UPDATE 2: The good people at Kirkus, at the writer's request, have changed me back to my "soft spoken" self. No more of this fucking "mild mannered"! Many thanks to the writer, Nidhi Chaudhry.]
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In twelve startling and vividly imagined stories, Ranbir Singh Sidhu overturns the lives of ordinary Indians living in America to bring us a bold debut collection, Good Indian Girls.
“Achingly merciless, London-born author Sidhu’s 12 short stories sharply delineate the edges of identity and sanity…These haunting tales simultaneously attract and repel, enchant and shatter…Sidhu creates inscrutable characters inhabiting bewildering circumstances. Smart, provocative and poignantly disturbing, this collection, the author’s U.S. debut, signals a writer to watch.” —Kirkus (Starred Review)
“Though weird and eccentric, Sidhu’s stories are also empathetic and refreshingly free of the clichés of immigrant narratives. He manages to portray his characters as uniquely Indian without losing sight of their individuality, offering small, piercing looks into the humanity that resides in every situation and person, no matter how strange.”—Publishers Weekly
“With adeptly drawn characters, Sidhu demonstrates a dexterous grasp of the human psyche, while the prevalence of dark twists displays his love of the fatalistic. This propensity for the morose will be off-putting for some but is sure to please those with a taste for black humor and shades of the diabolical.”—Booklist
“‘Border Song,’… finds the transformative grace in grief and a closure of sorts that eludes characters in ‘The Order of Things,’ a masterpiece of a story that could have you marvelling at Sidhu’s incisive and distinctive perspective for the Punjab experience of violence, exile and estrangement—both within India and abroad.”—Outlook India
“Whenever I pick up a story by Ranbir Sidhu, I feel as though I’ve been released from the cedarwood closet of literature into the fresh air of active creation; as though I’d been fitted with brand-new high-tech earphones picking up an infinity of eloquent microphones cleverly scattered around the world. The pops and squeaks of new life crackle in my ears, and even when they’re threatening or saddening, I’m inevitably overcome by the hope that they’ll never stop.”—Harry Mathews, author of My Life in CIA, Cigarettes and The Journalist
“Ranbir Sidhu is imaginative, with a dry, sly wit, very intelligent, and owns a wicked sensibility, all of which makes his fiction smart, daring, sensitive to human perversity, and keen in its observations. He is one of the most compelling and sophisticated younger writers today; and his writing is beautiful and entertaining.”—Lynne Tillman, author of American Genius, A Comedy and No Lease On Life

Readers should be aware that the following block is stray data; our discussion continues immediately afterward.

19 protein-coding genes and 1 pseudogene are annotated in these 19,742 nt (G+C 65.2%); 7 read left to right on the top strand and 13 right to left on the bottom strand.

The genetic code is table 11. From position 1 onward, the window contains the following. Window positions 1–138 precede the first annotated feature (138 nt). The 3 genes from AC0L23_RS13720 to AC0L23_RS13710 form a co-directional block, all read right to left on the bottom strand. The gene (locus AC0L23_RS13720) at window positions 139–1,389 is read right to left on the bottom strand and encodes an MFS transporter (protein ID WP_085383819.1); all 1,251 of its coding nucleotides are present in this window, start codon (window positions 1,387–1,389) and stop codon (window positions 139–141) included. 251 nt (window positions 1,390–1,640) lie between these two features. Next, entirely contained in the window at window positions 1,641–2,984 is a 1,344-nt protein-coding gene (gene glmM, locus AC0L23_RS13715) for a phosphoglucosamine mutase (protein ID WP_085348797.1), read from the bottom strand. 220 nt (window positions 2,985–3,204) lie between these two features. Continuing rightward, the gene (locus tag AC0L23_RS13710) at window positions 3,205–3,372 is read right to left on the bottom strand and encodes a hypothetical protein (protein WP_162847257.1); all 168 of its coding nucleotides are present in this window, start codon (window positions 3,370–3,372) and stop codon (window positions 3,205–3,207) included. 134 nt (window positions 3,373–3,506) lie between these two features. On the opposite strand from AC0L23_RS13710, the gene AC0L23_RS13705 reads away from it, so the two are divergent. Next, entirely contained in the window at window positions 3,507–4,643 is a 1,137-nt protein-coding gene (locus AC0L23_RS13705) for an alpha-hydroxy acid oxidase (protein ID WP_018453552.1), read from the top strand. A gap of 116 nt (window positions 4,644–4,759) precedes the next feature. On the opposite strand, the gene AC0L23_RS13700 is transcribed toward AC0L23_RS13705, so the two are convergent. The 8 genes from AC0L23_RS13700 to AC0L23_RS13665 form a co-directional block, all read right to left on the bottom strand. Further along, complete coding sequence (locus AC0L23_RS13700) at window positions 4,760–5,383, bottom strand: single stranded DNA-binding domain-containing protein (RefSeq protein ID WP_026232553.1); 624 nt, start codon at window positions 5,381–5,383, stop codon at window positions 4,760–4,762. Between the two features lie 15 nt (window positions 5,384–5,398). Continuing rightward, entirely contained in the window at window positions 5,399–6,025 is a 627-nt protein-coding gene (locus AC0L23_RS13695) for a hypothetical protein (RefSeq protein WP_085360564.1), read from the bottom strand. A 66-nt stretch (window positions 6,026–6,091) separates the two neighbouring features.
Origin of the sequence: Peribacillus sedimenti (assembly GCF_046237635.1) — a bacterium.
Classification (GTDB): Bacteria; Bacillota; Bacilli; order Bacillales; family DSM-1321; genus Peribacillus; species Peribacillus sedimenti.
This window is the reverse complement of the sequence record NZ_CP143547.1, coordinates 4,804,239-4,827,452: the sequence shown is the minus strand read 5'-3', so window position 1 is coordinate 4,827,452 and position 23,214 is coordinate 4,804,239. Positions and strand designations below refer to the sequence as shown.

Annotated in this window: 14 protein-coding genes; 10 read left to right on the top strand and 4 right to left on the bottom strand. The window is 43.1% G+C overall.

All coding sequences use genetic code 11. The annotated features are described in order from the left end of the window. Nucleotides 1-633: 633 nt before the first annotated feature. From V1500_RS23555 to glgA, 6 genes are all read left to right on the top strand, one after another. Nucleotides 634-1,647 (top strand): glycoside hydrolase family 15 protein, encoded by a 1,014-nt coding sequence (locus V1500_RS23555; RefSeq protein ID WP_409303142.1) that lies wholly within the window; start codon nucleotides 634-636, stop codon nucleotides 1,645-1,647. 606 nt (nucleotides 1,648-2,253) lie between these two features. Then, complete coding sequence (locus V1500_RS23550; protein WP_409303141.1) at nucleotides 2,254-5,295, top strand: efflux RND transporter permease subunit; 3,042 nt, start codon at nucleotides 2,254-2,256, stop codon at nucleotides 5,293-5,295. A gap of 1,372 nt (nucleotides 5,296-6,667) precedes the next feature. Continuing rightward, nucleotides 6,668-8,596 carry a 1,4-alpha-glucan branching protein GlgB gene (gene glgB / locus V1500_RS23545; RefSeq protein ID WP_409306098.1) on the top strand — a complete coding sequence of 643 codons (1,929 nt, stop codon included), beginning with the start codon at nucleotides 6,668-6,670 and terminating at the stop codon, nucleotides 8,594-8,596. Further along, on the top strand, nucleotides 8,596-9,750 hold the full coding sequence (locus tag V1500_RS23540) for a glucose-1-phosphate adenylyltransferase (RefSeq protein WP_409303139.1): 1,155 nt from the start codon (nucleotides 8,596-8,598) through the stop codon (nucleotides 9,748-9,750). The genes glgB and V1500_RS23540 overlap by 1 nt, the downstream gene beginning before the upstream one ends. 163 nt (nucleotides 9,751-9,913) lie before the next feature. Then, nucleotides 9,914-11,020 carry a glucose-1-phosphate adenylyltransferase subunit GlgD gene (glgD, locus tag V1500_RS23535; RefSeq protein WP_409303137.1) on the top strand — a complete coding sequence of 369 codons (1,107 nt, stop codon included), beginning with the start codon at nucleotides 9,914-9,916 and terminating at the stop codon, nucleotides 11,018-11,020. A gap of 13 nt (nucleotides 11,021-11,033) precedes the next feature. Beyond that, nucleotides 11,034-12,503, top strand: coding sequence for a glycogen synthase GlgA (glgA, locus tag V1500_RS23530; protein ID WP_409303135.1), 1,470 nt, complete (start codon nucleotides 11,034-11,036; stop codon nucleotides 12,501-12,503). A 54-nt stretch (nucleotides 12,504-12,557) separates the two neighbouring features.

“[Sidhu’s] work takes risks, is often daring and imaginative, and I appreciate the intelligence he brings to his craft. I look forward to reading his new collection of stories, Good Indian Girls.”—Edward Albee, author of Who’s Afraid of Virginia Woolf?
“The first-person narrator of ‘The Good Poet of Africa’ despises poetry, repays compassion with insult, and enjoys lying to children. but, by story’s end, the moral universe will be turned on its head, and the reader will empathize with Ranbir Sidhu’s loathsome protagonist. This is writing of uncommon assurance and skill.”—Jeet Thayil, author of Narcopolis
“In twelve vivid stories, Ranbir Singh Sidhu paints tender, uproarious and incredibly insightful portraits of Indians living in America.” —Barnes & Noble Review
Launch of The Happy Hypocrite – Freedom, Issue 6
edited by Lynne Tillman
21 September 2013, 7.00pm onwards
55 Walker Street
Yasmine El Rashidi
Ranbir Singh Sidhu
Robin Coste Lewis
Followed by a discussion with Lynne Tillman and participants.
To purchase this title please visit the Book Works website.
This new issue of The Happy Hypocrite challenges the restraining notions found in art and writing about who and what can and cannot speak. What can and cannot be said or thought. In part a response to Kafka – to that which we don’t know has damaged us – freedom is presented as an important and urgent concept, and a complicated word, in which and beside which hypocrisy also resides. (Hypocrisy can be construed as a freedom). The Happy Hypocrite offers its pages to ingenious fictional, nonfictional, and visual responses to the various meanings of ‘freedom’.
Contributions from Gregg Bordowitz, Paul Chan, Gabriel Coxhead, Lydia Davis, Yasmine El Rashidi, Chloé Cooper Jones, James Jennings, Allison Katz, Robin Coste Lewis, Craig Owens, Sarah Resnick, Ranbir Singh Sidhu, Abdellah Taïa, an interview between Lynne Tillman and Thomas Keenan, a cover by Susan Hiller, and archival material from Paranoids Anonymous Newsletter.
In Bookforum, William T. Vollman meditates on what it means to be an American and also to disappear, if that’s possible anymore, or if it ever was.
James Fenimore Cooper’s Leatherstocking Tales retail the now quaintly preposterous exploits of a self-sufficient woodsman who, with his loyal Chingachgook, adventures deep into near-virgin forest, where he does unto noble and fiendish redskins as they deserve, and then, after mostly triumphing in this American endeavor, heads for the delectably unknown West, so as to die in sight of the Pacific. Zane Grey’s Riders of the Purple Sage brings its hero and heroine into a beautiful valley whose entrance they seal off forever to save themselves from the murderous lechery of Mormon elders. How convenient; how easy! Once we have escaped the grid, won’t it be dreamlike? “Deerslayer determined to leave all to the drift, until he believed himself beyond the reach of bullets.”